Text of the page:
A.I. insiders also believe they can fight bias by making their workforces in the U.S. more diverse—always a hurdle for Big Tech. Fei-Fei Li, the Google executive, recently cofounded the nonprofit AI4ALL to promote A.I. technologies and education among girls and women and in minority communities. The group’s activities include a summer program in which campers visit top university A.I. departments to develop relationships with mentors and role models. The bottom line, says AI4ALL executive director Tess Posner: “You are going to mitigate risks of bias if you have more diversity.”

YEARS BEFORE this more diverse generation of A.I. researchers reaches the job market, however,big tech companies will have further imbued their products with deep-learning capabilities. And even as top researchers increasingly recognize the technology’s flaws—and acknowledge that they can’t predict how those flaws will play out—they argue that the potential benefits, social and financial, justify moving forward.

“I think there’s a natural optimism about what technology can do,” says Candela, the Facebook executive. Almost any digital tech can be abused, he says, but adds, “I wouldn’t want to go back to the technology state we had in the 1950s and say, ‘No, let’s not deploy these things because they can be used wrong.’ ”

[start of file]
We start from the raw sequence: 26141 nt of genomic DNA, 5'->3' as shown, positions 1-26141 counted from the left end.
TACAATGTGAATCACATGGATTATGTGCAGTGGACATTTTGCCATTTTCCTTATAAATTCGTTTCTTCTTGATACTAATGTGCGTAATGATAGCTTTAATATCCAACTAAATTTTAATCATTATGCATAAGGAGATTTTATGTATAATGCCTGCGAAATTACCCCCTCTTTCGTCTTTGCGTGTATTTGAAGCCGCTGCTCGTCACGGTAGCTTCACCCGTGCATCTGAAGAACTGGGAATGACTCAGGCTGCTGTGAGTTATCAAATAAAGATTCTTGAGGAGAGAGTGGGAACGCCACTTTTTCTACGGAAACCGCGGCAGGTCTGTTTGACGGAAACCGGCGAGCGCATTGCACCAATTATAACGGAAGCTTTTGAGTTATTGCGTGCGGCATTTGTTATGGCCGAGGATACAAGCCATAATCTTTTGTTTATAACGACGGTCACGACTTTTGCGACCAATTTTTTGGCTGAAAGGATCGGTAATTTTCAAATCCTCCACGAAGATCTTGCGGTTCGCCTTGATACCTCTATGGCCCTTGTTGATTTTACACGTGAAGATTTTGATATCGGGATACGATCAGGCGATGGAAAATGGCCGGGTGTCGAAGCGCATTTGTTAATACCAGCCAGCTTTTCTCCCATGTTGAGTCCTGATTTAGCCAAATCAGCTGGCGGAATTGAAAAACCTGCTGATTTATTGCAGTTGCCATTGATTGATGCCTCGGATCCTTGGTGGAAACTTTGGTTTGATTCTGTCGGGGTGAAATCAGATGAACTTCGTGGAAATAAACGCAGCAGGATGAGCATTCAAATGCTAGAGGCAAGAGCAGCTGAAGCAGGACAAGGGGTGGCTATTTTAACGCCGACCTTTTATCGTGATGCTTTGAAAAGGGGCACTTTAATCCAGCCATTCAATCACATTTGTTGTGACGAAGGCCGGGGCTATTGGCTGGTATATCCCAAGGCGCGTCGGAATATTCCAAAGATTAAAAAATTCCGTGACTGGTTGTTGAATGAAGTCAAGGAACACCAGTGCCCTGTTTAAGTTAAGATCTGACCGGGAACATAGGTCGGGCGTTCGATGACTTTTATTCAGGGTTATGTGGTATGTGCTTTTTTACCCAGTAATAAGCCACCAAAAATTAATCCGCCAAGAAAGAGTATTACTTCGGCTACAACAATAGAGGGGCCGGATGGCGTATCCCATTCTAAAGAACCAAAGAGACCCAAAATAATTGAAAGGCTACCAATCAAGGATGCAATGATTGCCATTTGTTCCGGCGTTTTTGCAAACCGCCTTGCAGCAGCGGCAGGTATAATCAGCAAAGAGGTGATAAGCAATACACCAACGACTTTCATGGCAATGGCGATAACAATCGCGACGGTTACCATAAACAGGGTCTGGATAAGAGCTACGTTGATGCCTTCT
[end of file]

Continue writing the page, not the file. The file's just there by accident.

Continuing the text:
Horvitz, the Microsoft research chief, says he’s confident that groups like his Aether team will help companies solve potential bias problems before they cause trouble in public. “I don’t think anybody’s rushing to ship things that aren’t ready to be used,” he says. If anything, he adds, he’s more concerned about “the ethical implications of not doing something.” He invokes the possibility that A.I. could reduce preventable medical error in hospitals. “You’re telling me you’d be worried that my system [showed] a little bit of bias once in a while?” Horvitz asks. “What are the ethics of not doing X when you could’ve solved a problem with X and saved many, many lives?”

The watchdogs’ response boils down to: Show us your work. More transparency and openness about the data that goes into A.I.’s black-box systems will help researchers spot bias faster and solve problems more quickly. When an opaque algorithm could determine whether a person can get insurance, or whether that person goes to prison, says Buolamwini, the MIT researcher, “it’s really important that we are testing these systems rigorously, that there are some levels of transparency.”

Indeed, it’s a sign of progress that few people still buy the idea that A.I. will be infallible. In the web’s early days, notes Tim Hwang, a former Google public policy executive for A.I. who now directs the Harvard-MIT Ethics and Governance of Artificial Intelligence initiative, technology companies could say they are “just a platform that represents the data.” Today, “society is no longer willing to accept that.”

This article originally appeared in the July 1, 2018 issue of Fortune.